Developments in learning theory and computerized group support offer the prospect of improving the quality of classroom interactions. Research Questions. Will the use of group support technology increase student interest and participation in classroom activities? Will student problem-solving skills and grasp of course materials increase from using group support technology in the classroom? Theoretical Foundations. Cognitive learning Lheory posits that people solve problems by developing mental models of a domain and applying these models to the problem at hand (Rumelhart 1980). Learning, then. is a process of building, testing. and refining these models until they are reliable for solving new problems (Shuell 1986), Given this view of learning, it is possible to demonstrate that the frequency and immediacy of feedback, cooperative learning, and wellstructured exposition should enhance lhe learning process. The traditional classroom is hampered by limited ways to represent complex ideas, and limited access to communication channels resulting in limited opportunities for students to test their evolving mental models. Research methodologies. In the Exemplar project, we are developing a suite of group support tools and techniques intended to maximize student opportunities to exercise their mental models. The Exemplar classroom has a networked workstation for each student. The software has three main parts. Q&A permits all students to answer classroom questions simultaneously and anonymously. The instructor can give immediate feedback. SynThesis lets all students participate simullaneously and anonymously in on-line discussions of complex issues. They give and receive feedback and engage in helping behaviors. Exposition is a hyperlinked environment that gives the instructor a flexible way to prepare and present lecture materials and control other Exemplar tools. We conducted a two-treatment post-test-only experiment with 140 subjects to see whether students using Exemplar would exhibit the kinds of behaviors that cognitive learning theory predicts should lead to improved performance . Challenges. Student participation and interest were fairly easy to measure, but with a single exposure to the technology it was not possible to rule out a Hawthorne effect for these constructs. Student grasp of course material was more difficult to measure. Traditional testing instruments typically test retention of facts and perhaps relationships between facts. However, we wanted to measure how well students could reason, from facts to a solution for an unfamiliar problem. Task and instrument development were themfore an ongoing challenge. We identified some minor flaws in classroom dynamics that resulted from limitations of the Exemplar tools which are now being corrected in anticipation of a new round of sludies. Prelminaty Results. Students using Exemplar were more interested in both the lecture and the subject matter of the lecture. Exemplar students participated in classroom interactions much more fully and their contributions were of much higher quality. We did not find a statistically significant difference in student performance on a post-session quiz. We suspect that once the tools are refined and are used in a longitudinal study we will see the expected cognitive gains.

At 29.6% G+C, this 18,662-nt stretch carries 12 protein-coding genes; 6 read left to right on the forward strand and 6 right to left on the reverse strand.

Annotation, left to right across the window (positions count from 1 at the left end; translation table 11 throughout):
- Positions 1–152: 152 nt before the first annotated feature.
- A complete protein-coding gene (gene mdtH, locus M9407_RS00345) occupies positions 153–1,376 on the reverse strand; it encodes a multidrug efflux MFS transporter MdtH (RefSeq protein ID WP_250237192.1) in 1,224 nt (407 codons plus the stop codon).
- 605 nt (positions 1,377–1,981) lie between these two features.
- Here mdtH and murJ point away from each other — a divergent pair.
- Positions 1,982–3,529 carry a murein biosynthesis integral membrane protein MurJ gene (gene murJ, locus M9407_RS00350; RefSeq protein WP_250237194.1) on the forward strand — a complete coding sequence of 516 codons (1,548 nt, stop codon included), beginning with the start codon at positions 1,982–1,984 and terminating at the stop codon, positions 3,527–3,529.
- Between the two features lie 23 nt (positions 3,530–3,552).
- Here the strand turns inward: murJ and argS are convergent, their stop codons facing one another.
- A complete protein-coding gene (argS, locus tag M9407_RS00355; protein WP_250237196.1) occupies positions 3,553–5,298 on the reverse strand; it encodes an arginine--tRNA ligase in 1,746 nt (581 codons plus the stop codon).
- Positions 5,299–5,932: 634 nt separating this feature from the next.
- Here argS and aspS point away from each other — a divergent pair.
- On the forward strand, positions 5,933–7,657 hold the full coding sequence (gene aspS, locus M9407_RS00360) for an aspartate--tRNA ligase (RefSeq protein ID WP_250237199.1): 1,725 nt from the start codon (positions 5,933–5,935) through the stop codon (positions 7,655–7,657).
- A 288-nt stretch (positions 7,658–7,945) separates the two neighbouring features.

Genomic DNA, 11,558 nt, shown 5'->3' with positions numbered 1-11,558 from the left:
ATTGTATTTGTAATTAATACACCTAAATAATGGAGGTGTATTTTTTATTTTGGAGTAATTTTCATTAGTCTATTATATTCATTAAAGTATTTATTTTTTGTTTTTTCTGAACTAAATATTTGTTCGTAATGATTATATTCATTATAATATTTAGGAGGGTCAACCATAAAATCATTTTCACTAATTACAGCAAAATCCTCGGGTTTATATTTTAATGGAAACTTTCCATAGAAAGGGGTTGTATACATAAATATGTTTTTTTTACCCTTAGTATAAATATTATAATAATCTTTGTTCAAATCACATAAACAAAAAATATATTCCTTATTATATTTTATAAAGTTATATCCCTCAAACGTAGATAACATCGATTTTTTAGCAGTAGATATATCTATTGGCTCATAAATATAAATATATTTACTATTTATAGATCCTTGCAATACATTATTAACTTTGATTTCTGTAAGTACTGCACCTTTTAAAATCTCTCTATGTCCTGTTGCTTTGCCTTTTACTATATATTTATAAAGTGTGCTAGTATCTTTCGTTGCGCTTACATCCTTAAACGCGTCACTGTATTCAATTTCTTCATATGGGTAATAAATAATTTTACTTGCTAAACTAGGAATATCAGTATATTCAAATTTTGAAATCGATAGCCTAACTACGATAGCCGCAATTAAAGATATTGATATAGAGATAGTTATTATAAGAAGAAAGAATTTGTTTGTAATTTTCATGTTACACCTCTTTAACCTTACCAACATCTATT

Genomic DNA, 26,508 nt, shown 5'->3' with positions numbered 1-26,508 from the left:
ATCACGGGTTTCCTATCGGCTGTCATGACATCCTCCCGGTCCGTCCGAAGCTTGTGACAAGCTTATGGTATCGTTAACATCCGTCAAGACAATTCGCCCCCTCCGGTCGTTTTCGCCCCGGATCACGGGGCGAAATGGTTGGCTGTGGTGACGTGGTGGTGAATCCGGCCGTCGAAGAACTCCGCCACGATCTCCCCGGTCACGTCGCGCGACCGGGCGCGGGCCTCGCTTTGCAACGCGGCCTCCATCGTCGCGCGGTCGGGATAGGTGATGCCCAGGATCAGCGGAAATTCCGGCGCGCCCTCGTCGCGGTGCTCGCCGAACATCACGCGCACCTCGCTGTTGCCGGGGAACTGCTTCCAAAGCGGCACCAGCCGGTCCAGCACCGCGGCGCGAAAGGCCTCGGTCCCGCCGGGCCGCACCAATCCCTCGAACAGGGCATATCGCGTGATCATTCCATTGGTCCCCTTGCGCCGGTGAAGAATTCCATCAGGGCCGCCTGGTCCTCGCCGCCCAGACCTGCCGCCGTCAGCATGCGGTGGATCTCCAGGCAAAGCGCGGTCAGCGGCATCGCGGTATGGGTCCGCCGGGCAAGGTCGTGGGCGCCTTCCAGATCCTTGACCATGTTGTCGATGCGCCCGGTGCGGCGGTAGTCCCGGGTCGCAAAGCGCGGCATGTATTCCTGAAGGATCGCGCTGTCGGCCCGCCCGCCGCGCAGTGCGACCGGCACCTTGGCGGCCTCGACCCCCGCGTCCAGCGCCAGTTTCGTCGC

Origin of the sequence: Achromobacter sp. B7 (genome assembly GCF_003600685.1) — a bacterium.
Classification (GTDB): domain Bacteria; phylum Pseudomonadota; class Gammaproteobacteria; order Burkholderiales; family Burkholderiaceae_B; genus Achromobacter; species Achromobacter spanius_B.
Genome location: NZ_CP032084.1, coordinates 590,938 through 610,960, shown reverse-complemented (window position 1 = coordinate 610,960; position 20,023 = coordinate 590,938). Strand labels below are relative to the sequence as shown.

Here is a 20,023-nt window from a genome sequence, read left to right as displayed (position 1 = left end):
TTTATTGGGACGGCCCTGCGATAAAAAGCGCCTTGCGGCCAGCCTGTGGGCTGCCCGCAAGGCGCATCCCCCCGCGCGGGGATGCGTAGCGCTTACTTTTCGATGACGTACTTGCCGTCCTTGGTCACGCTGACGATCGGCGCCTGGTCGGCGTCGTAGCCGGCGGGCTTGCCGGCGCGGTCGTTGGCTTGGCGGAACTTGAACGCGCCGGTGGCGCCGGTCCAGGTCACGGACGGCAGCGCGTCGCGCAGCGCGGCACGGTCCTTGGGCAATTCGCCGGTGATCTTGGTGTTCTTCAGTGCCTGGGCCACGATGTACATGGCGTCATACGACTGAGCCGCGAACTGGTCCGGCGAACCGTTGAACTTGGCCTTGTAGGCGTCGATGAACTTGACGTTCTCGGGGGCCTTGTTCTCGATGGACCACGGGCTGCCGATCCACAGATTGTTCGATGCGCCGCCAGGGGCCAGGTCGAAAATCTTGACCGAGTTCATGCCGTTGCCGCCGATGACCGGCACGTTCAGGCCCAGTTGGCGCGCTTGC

Briggs, Robert O.; Ramesh, V.; Basu, Koushik; and Carlisle, Jusith P., "EXEMPLAR: IMPROVING THE COLLEGE CLASSROOM WITH GROUP SUPPORT TECHNOLOGY" (1992). ICIS 1992 Proceedings. 48.